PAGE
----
HPS is a subtype of platelet storage pool deficiency (SPD), specifically δ-SPD. Platelet SPD is characterized by abnormally low contents of either platelet α granules, δ (dense) granules, or both. The dense granules store ADP, ATP, calcium and serotonin which trigger the secondary aggregation response of platelets. This disorder is associated with a bleeding diathesis and a prolonged bleeding time. The platelet function tests, generally demonstrate a normal primary aggregation in response to ADP and epinephrine [8
]. The secondary response, however, is diminished or entirely absent due to the lack of δ (dense) granule content secretion required for aggregation of surrounding platelets [8
]. Electron microscopy is necessary to observe deficient granule contents and to exclude secretion defects, which produces a similar pattern in platelet function assays [8
]. However, an observed absence of dense body contents and abnormal platelet function tests in conjunction with the clinical presentation are sufficient to confirm the diagnosis of HPS [3
]. δ-SPD is sometimes associated with Chediak-Higashi syndrome or Wiskott-Aldrich syndrome as well as HPS, but these diseases are clinically distinct from each other.
The signs and symptoms of HPS are related to various defects in protein trafficking resulting in dysfunction of lysosome-related organelles, which include melanosomes, platelet dense granules, and lamellar bodies of type II alveolar cells [5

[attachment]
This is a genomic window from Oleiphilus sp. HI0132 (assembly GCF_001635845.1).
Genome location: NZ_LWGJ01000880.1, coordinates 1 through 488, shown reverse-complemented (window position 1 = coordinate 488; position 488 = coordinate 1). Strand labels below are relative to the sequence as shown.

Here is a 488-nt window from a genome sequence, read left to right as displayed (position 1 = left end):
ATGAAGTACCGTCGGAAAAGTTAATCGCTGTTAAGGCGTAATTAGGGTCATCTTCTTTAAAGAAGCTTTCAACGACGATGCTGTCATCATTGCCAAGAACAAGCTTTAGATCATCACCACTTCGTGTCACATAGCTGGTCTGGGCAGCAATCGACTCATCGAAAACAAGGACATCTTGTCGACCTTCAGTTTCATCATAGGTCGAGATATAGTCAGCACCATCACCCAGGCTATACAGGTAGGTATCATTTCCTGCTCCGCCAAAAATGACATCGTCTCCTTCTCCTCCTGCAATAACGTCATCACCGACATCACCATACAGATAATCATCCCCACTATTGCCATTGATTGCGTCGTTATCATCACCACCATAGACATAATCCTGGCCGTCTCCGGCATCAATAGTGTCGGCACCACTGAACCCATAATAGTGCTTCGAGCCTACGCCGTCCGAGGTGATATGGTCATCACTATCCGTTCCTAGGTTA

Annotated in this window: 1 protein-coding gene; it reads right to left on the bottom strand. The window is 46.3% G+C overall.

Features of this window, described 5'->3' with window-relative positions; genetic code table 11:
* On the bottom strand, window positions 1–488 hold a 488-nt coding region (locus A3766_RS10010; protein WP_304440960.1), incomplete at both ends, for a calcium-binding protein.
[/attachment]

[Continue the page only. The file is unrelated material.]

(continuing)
]. The dysfunction of melanosomes accounts for the oculocutaneous albinism and visual impairments found in all HPS patients. The dysfunction of platelet dense granules accounts for the bleeding disorder which is usually the presenting complaint, and is perhaps the most well understood pathologically.
The pathogenesis of the pulmonary fibrosis which represents one of the greatest risks to HPS patients is less well understood. The underlying cause appears to be accumulation of ceroid lipofuscin which occurs systemically in HPS patients [3
]. It has been suggested that continual deposition of ceroid disrupts type II alveolar cells and leads to chronic inflammation and progressive fibrosis [9
]. Ceroid deposition may also be responsible for the reduced kidney function and granulomatous colitis found in some patients, as these are amongst the sites where it is highest [3
]. The dysfunction of lamellar bodies of type II alveolar cells is probably also a contributing factor. Histologically, these have been found to be degenerated and swollen by accumulation of surfactant in the lung tissue of HPS patients that died of pulmonary fibrosis (histologically identified as usual interstitial pneumonia), suggesting that this is either a triggering or at least contributing factor for its development [10